4:58 PM
April 16, 2015
All harassment should be taken seriously. No one should turn a blind eye
Emelina Sicat
1:01 AM
March 19, 2015
The facility has the legal responsibility to address and prevent sexual harassment in the workplace. Otherwise there will low employee morale, low productivity and lawsuits
Emelina Sicat
12:55 AM
March 19, 2015
The employer or facility has the legal responsibility to maintain a workplace that is free from sexual harassment, otherwise there will be a low employee morale, low productivity and law suits
12:17 AM
March 03, 2015
There is a resident where I work that harasses me everytime I am down his hall. It is verbally, mentally, emotionally and he is allowed to get by with it. I have reported it time and time again and nobody does anything. They give him a talking to but he always comes out the winner in the end. Because they nail it with you didn't treat him with respect. Where does a person go to report this mess? I'm in nebraska
Eileen Moxley
11:23 PM
October 01, 2014
I was sexually harassed by a fellow Resident in a facility where we are both residents. First it was disrespectful gestures, stalking and frequent phone calls and then he grabbed me. I had to change my phone number because he called me after he was told to stop calling me. I complained to the Assistant Director, so informed the Director because we were both residents, though he was old enough to be my father. I told him as much. The Director told him not to speak to me and stay away from me. The Director came to me the first few days, after she spoke to him, to ensure that he was not bothering me. He did not bother me for about 3 months. Then he started speaking to me when no one was around. Once he convinced another resident to invite me to his weekly card game. The climax was when he got on the elevator with me. I jumped off before the doors closed. I complained to the Director again. This time she remarked, "no one else is complaining". This time I started informing the other residents of the incident. The residents were very surprised and upset. The Assistant Director approached me today and informed me that I shouldn't tell people because he could come after me because he is not bothering me anymore. I told her that people have a right to know and he stopped before and started speaking to me again after some time passed. I refuse to be silent about his negative behavior. It seems that the management is more concerned with protecting the predator than the victim. I have given them written notice that I will be leaving at the end of my lease.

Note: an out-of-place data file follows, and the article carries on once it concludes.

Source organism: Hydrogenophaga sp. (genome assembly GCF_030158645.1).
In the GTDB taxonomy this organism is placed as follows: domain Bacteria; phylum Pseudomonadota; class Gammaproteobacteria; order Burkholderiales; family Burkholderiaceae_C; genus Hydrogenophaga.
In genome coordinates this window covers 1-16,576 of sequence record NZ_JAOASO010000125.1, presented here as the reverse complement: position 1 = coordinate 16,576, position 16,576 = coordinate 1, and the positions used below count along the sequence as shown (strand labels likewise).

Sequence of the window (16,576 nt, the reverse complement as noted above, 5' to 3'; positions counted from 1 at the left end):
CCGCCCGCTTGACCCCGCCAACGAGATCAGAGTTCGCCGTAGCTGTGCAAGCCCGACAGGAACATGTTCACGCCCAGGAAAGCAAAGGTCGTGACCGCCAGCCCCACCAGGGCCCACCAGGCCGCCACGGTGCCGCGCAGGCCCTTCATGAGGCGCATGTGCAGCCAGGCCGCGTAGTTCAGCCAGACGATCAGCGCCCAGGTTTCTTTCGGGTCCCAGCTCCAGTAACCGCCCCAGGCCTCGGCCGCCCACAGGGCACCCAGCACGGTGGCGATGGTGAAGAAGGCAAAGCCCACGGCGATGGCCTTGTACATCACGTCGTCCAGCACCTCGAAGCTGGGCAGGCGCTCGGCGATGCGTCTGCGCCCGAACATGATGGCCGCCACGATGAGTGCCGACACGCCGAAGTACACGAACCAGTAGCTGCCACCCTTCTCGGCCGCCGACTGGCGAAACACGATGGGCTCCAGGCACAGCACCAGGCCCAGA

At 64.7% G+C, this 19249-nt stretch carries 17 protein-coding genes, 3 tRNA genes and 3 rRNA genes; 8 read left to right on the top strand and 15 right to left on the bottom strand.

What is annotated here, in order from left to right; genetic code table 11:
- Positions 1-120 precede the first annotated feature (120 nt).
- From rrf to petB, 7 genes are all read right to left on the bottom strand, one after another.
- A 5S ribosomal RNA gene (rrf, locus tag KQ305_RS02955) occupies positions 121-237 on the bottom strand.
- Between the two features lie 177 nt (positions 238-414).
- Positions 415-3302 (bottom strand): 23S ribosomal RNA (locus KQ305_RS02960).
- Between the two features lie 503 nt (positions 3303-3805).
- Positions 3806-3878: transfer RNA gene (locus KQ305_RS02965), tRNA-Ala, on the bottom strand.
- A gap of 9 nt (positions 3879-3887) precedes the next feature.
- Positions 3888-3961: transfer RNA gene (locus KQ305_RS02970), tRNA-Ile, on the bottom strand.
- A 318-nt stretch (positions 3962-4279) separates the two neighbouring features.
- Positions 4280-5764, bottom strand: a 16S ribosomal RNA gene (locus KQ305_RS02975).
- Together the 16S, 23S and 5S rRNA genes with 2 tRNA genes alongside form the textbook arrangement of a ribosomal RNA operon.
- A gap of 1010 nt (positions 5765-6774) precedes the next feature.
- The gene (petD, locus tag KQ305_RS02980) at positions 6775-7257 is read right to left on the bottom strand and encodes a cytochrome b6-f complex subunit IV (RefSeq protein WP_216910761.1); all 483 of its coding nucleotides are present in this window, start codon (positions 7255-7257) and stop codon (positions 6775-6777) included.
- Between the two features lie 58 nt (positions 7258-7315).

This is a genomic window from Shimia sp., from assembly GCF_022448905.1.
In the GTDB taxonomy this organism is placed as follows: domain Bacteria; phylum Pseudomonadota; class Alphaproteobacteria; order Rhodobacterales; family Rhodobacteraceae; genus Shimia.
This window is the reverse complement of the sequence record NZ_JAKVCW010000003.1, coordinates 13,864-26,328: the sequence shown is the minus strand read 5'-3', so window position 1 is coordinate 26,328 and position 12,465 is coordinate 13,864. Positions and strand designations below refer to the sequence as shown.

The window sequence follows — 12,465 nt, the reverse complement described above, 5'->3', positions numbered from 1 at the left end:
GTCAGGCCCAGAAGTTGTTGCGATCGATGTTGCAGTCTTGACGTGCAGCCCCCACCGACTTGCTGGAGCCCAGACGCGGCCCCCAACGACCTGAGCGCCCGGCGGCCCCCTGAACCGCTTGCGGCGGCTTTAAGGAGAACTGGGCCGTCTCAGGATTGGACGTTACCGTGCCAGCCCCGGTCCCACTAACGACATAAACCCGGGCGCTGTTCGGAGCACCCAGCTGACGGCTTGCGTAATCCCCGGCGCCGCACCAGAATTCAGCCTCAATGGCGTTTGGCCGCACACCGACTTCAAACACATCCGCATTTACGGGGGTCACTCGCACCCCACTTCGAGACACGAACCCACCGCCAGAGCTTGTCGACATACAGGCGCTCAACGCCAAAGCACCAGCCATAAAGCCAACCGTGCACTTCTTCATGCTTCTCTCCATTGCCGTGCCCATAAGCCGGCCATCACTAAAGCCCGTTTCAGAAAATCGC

name withhelad
10:06 AM
June 12, 2014
well unfortunately i am a private pay CNA that has no one to help me. the husband has groped grabbed and made gross remarks. i told his wife, well she just said i dress too provacatively. i wear scrubs and NO make up. but i dont want to lose my job so i put up with it. i also called the son who is the poa ..he lives out of state he was gonna help me but my resident she doesnt want the confrontation from her son so now i just let him kno whats going on...but his hands are tied he says...
12:00 PM
April 18, 2014
Tell someone staying queit is a part of the problem !!!!!
ellen carville
8:17 AM
April 01, 2014
All harassment complaints should be taken seriously and handled with right away.
Gina Haas
8:41 PM
March 17, 2014
I have worked in the health field over 20 years and I just started a job 5 months ago and one of the residents will not stop harassing me. I am professional but enough is enough, I have told my Executive Director several times and really all she says is document and I do. I just really started there and love my job but I really considering trying to find another one. This resident does not like me and she one person that always has to be angry at someone, argue and criticize no matter what.